Equipment & Systems
FOCUS: High tech in paper machine clothing
While the results of the proliferation of the Internet, communications and modern control systems is obvious from the business cycle and production processes point of view, the application of advanced...
February 1, 2002 By Pulp & Paper Canada
While the results of the proliferation of the Internet, communications and modern control systems is obvious from the business cycle and production processes point of view, the application of advanced computer simulation and modeling techniques in conjunction with advanced fabrics are pivotal components allowing the state-of-the-art cloth design to be custom-tailored to the given application and the particular client installation.
We have contacted a few leading PMC suppliers to get their “inside” view and to find out how current technology was used to satisfy and advance the higher performance requirements for their products.
Specifically: How is high tech impacting the development of machine clothing fabrics and helping companies fulfill the ever-changing operating parameters?
Today, when one speaks of “high-tech”, the usual connotation involves new communication and information systems that are now available, since like to any other industry, the speed of communication in a global market is critically important.
However, the vital examples of “high-tech” that are used to keep pace with the ever-increasing demands of the papermaker for higher speeds and more efficient operation concentrate in the development of today’s forming, pressing, and dryer clothing. This process is aided in large part by sophisticated modeling programs such as Computational Fluid Dynamics (CFD) and Finite Element Analysis (FEA). These programs simulate the separation processes performed by the clothing, as well as the stresses encountered in performance. Aerodynamic modeling of dryer fabrics is used to optimize sheet-handling behavior for high speed machines.
Advanced measurement and sensor technologies provide greater knowledge about the paper sheet /clothing surface interface. Today, the uniformity of applied pressure transmitted through a press fabric can be measured in dimensions smaller than a pulp fiber, thus providing new design targets for optimized dewatering. In addition, these technologies are used in the scanning and measurement of the fabrics during manufacture to assure uniformity at the macro-level.
New developments in polymeric materials used as filaments and films in PMC are now available that provide greatly increased levels of chemical, thermal and mechanical stress resistance. This results in more consistent performance of the clothing over time.
Ever increasing machine speeds can decrease clothing life over the same number of machine cycles. Correspondingly, water drainage rates must increase in the forming and press sections, while drying rates must increase in the dryer section.
Accommodating greater drainage in the former with good retention of fines and fillers while minimizing wire mark requires utilization of finer mesh fabrics with smaller diameter yarns in the papermaking surface. Clothing suppliers are responding to this challenge by developing triple layer fabrics that pair a fine mesh top layer for papermaking with a coarse and durable bottom layer to fulfill mechanical stability requirements and enhance fabric life.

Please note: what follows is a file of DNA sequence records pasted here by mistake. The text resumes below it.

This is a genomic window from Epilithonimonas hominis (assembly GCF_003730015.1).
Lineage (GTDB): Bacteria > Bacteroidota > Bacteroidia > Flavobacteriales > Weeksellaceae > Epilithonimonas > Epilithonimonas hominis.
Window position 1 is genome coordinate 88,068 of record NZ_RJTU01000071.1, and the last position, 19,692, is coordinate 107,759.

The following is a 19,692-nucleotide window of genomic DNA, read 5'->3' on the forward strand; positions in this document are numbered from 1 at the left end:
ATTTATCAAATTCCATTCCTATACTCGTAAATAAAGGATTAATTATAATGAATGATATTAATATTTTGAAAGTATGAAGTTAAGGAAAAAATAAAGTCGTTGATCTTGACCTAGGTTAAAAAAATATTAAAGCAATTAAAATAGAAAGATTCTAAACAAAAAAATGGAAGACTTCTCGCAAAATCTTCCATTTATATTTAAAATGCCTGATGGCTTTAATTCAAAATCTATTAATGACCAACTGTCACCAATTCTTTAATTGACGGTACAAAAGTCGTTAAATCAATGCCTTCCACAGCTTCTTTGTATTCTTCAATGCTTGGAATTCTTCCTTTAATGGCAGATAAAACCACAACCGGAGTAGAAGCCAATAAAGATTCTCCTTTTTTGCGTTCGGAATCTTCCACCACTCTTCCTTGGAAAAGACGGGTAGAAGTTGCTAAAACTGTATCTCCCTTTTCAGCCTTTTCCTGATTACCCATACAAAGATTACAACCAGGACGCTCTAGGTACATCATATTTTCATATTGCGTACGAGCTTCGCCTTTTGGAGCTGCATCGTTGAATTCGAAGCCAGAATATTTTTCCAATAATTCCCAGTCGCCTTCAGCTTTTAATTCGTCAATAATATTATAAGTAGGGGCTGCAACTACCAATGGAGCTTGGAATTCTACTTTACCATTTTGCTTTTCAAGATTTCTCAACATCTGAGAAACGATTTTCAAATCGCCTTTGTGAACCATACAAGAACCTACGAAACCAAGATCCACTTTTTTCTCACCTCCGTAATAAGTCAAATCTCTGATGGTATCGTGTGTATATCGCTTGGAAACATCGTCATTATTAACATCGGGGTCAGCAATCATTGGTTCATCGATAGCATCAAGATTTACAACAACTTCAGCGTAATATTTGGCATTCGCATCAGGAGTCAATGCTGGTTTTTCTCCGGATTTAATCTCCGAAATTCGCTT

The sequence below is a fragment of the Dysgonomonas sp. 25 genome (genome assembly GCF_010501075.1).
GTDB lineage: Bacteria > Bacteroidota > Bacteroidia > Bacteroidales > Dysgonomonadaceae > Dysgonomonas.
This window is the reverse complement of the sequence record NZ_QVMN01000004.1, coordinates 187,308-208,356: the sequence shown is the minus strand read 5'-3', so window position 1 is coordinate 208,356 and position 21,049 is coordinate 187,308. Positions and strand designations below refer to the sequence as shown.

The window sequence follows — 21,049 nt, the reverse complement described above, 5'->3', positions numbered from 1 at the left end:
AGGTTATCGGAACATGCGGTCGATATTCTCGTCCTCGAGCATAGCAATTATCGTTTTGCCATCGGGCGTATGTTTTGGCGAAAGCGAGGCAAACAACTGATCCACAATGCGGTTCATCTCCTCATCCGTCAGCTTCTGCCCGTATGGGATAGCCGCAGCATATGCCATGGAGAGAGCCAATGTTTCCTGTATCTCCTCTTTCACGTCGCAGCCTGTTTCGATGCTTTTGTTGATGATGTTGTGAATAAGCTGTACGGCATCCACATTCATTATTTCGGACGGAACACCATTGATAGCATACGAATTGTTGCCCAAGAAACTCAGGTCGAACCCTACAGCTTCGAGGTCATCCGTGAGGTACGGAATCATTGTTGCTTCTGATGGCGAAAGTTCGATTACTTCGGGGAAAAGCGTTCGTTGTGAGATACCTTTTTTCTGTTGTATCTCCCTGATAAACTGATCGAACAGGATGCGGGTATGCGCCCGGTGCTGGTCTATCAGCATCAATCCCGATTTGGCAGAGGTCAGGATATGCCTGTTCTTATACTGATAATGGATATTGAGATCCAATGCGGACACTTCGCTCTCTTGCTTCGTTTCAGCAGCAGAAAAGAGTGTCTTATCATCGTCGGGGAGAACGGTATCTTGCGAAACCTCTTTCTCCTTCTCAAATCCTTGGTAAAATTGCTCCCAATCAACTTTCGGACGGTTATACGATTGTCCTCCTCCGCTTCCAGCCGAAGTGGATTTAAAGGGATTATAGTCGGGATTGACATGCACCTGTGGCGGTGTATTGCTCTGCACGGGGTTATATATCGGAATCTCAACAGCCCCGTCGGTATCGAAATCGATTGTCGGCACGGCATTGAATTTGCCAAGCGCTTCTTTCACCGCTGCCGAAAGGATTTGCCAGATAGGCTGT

However, with fine mesh yarn diameters approaching 0.1mm, the result is yarn not much larger than a coarse press felt batt fiber (approximately 0.08mm). Revolutionary intrinsic binder triple layer fabric designs have been developed to facilitate the use of these smaller yarns. Yarn suppliers are utilizing state-of-the-art processing and blending technology to produce the small yarns, while maintaining extraordinarily demanding dimensional tolerances. Weaving loom and automatic seaming machine builders have been hard at work to develop faster equipment capable of handling the small yarns and finer meshes.
In the press section, shaped batt fibers as well as improvements by suppliers in yarn toughness have helped combat the accelerated wear and compaction caused by increased speeds. Additionally, revolutionary multi-axial base cloth laminating technology has permitted the development of compaction resistant base fabric designs that were not possible with conventional endless woven designs.
Dryer section drying rates can be improved by increasing section temperatures and fabric tension. Yarn suppliers have developed mid and high temperature yarns. Clothing suppliers have developed specialized designs that can economically employ these yarns and at the same time withstand higher operating tensions. To take full advantage of very high temperature technology, such as high intensity drying, a move away from thermoplastic polymers will be necessary.
Clothing suppliers will continue to expand use of nontraditional materials, such as non-wovens, to develop engineered structures better suited to meet performance demands of modern high speed paper machines. Without the innovations in filaments, the investment in advanced clothing manufacturing processes, unique new clothing designs, and the incorporation of a broad array of new material components, the papermaker’s quest for increased paper machine operating rates would be stymied.
High tech impacts on the development of machine clothing concentrate in two areas: facilitating the paper machine speed increases and controlling the cloth production process to yield the desirable results and consistently high quality products.
Speed increases are for the most part inevitable and desirable with increased volume, although not always increased quality in the final product. To cope with the additional stresses and demands on a wire or fabric running at higher speeds it is necessary to work very closely with wire and yarn suppliers. Manufacturing of high tech products, with specific chemical and mechanical characteristics, requires applying the custom solutions to fit the particular application: “one size, or design, does not fit all”. These high tech wires and yarns are the major factors in the ability of the woven product to run at high speed.